FDA Expands Use of Pembrolizumab to Two Additional Cancer Types

Last week, the U.S. Food and Drug Administration (FDA) increased the number of types of cancer for which pembrolizumab (Keytruda) is a treatment option when it approved the immunotherapeutic for treating certain patients with cervical cancer and certain patients with non-Hodgkin lymphoma.

Pembrolizumab (Keytruda) is an immunotherapeutic that releases brakes on immune cells called T cells, allowing them to carry out their natural functions, including destroying cancer cells.

These two decisions mean that pembrolizumab is now approved for treating eight types of cancer and, as discussed in a previous post on this blog, for treating any solid tumor characterized by the presence of either of two specific biomarkers, microsatellite instability–high (MSI-high) and DNA mismatch repair–deficiency (MMR-deficient).

Given that pembrolizumab was first approved—for treating certain patients with melanoma—less than four years ago, this is a truly remarkable expansion of the reach of the immunotherapeutic.

How does pembrolizumab work?

The development of pembrolizumab was built upon decades of basic research in the fields of immunology and cancer biology. Among the pivotal research milestones were the discoveries that immune cells called T cells are naturally capable of destroying cancer cells and that some cancers evade T-cell destruction by triggering brakes called checkpoint proteins on T cells, which prevents the T cells from attacking.

Pembrolizumab targets a checkpoint protein called PD-1. The brake function of PD-1 is triggered when a protein called PD-L1, which is expressed at high levels in some tumors, attaches to it. Pembrolizumab attaches to PD-1 in a way that does not trigger its brake function. It also prevents PD-L1 and other proteins from attaching to it and triggering its brake function. Thus, pembrolizumab frees T cells to carry out their natural functions, including destroying cancer cells.

Pembrolizumab use expanded to cervical cancer

Cervical cancer incidence and death rates have been falling in the United States for the past four decades, according to data from the National Cancer Institute (NCI) Surveillance, Epidemiology, and End Results (SEER) Program. Despite this progress, the outlook for patients diagnosed with the disease is not great; the overall five-year relative survival rate is just 66 percent. For those diagnosed with metastatic disease, things are even worse, just 17 percent are alive five years later.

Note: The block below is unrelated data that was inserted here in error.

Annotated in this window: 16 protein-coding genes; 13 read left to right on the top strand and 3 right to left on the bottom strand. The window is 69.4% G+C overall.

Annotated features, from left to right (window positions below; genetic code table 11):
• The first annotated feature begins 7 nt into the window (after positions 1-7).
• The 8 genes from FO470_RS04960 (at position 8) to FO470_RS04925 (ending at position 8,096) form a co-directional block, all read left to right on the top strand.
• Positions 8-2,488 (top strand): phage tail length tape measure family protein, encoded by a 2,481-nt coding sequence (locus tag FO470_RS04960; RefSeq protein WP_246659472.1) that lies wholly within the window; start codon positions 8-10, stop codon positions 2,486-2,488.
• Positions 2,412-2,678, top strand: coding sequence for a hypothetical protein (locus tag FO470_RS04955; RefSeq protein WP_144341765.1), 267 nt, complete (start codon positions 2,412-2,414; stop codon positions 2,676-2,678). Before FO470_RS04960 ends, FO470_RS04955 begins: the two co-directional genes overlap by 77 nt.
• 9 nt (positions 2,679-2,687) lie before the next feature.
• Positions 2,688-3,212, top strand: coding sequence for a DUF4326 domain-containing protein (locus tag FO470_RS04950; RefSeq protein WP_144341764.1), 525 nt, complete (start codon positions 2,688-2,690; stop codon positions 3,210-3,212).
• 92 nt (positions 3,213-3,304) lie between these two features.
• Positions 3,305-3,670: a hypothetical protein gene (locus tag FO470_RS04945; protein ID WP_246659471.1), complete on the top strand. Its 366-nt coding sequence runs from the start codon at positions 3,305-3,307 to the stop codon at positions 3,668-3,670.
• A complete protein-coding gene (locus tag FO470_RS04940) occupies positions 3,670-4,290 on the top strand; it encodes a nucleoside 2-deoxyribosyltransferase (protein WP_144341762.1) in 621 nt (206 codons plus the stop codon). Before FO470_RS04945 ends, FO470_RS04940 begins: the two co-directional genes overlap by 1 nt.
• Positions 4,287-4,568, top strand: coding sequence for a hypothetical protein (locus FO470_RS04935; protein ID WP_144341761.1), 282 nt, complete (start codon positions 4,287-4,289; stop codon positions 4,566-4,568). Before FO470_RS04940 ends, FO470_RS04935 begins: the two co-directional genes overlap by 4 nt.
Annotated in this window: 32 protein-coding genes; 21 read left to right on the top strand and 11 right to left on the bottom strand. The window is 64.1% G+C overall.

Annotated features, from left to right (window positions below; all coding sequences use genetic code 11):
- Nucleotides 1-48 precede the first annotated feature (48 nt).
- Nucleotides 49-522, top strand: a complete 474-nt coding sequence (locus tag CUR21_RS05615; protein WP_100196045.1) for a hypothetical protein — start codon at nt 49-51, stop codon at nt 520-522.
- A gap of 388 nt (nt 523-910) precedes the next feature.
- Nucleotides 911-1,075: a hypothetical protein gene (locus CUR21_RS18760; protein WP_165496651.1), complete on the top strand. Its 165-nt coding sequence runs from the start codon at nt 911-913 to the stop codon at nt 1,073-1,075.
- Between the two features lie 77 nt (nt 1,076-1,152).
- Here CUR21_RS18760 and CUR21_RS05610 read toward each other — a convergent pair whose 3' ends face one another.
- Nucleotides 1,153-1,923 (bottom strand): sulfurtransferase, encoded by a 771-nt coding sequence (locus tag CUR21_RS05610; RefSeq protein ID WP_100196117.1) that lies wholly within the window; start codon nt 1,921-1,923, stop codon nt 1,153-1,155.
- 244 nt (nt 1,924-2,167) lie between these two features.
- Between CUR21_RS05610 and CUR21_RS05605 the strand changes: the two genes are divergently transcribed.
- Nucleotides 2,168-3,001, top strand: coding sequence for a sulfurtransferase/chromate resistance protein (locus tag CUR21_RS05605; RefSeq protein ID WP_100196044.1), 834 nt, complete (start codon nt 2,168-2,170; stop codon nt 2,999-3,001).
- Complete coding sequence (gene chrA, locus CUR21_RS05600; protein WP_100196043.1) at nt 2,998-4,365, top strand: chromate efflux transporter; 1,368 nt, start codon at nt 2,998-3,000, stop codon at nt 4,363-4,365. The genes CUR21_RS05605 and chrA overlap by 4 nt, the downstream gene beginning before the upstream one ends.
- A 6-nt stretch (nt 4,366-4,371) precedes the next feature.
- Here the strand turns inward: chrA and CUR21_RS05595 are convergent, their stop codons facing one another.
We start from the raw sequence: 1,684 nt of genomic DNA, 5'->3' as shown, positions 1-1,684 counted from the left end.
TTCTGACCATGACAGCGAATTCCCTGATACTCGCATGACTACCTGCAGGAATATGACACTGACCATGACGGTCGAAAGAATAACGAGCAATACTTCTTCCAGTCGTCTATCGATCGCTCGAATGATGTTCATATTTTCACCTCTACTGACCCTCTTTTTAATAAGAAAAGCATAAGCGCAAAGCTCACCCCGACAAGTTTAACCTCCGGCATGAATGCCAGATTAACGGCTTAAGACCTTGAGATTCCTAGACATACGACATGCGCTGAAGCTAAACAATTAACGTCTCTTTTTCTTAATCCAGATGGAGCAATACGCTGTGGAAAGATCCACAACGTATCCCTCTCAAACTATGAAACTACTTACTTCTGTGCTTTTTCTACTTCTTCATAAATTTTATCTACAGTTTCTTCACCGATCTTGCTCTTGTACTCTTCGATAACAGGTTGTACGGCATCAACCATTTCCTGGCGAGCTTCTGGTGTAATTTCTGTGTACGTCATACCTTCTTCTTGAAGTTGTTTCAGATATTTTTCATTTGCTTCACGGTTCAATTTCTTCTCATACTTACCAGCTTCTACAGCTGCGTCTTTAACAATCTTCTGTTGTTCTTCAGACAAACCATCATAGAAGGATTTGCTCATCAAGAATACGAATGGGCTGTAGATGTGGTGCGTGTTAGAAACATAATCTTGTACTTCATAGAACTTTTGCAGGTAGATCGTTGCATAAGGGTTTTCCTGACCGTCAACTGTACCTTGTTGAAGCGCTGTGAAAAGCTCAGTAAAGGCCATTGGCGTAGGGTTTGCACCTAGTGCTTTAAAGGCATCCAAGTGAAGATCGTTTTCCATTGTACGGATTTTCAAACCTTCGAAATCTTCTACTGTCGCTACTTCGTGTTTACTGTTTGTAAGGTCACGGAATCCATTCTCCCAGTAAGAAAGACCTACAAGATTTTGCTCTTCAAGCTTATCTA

HeLa cervical cancer cells. More than 13,000 U.S. women are expected to be diagnosed with cervical cancer in 2018. Image courtesy of the National Cancer Institute.

The FDA approval is for the use of pembrolizumab as a treatment for treating patients with recurrent or metastatic cervical cancer that tests positive for PD-L1 and that has progressed despite treatment with cytotoxic chemotherapy.

The FDA also approved the PD-L1 IHC 22C3 pharmDx test as the companion diagnostic test to identify patients whose cancers express PD-L1 and are eligible for treatment with pembrolizumab.

According to the FDA announcement, the approval was based on results from 77 patients with recurrent or metastatic, PD-L1–positive cervical cancer enrolled in the phase II KEYNOTE-158 clinical trial. Among these patients, two had a complete response and nine had a partial response, giving an overall response rate of 14.3 percent. After a median follow-up of 11.7 months, 91 percent of the 11 responses had lasted six months or longer.

Of note, there were several other cervical cancer patients enrolled in the trial whose recurrent or metastatic disease did not test positive for PD-L1. None of these patients had a response after receiving pembrolizumab.

Pembrolizumab use expanded to non-Hodgkin lymphoma

In 2018, it is estimated that there will be almost 75,000 new cases of non-Hodgkin lymphoma diagnosed in the United States, according to data from the NCI SEER Program. However, there are many different types of the disease. Different types of non-Hodgkin lymphoma grow and spread at different rates. Those that grow and spread rapidly are referred to as aggressive lymphomas. The type of non-Hodgkin lymphoma that pembrolizumab was approved is an aggressive type of non-Hodgkin lymphoma called primary mediastinal large B-cell lymphoma.

Primary mediastinal large B-cell lymphoma is a type of non-Hodgkin lymphoma. Image by Nephron via Wikipedia.

Pembrolizumab is specifically approved for adults and children who have primary mediastinal large B-cell lymphoma that is refractory, meaning it is not responding to standard treatments, or that has relapsed after two more other treatments.

According to the FDA announcement, the approval was based on results from the phase II KEYNOTE-170 clinical trial. Among 53 patients with relapsed or refractory primary mediastinal large B-cell lymphoma, six had a complete response and 18 had a partial response, giving an overall response rate of 45 percent.

What is next for pembrolizumab?

Given that pembrolizumab has benefited some patients with a wide array of cancer types, the immunotherapeutic is being tested in clinical trials as a potential treatment for several other types of cancer. Results are not available yet for most of these trials. However, initial results show that pembrolizumab may benefit some patients with mesothelioma. With many other studies ongoing, it is likely that the reach of pembrolizumab will be increased further in the near future.

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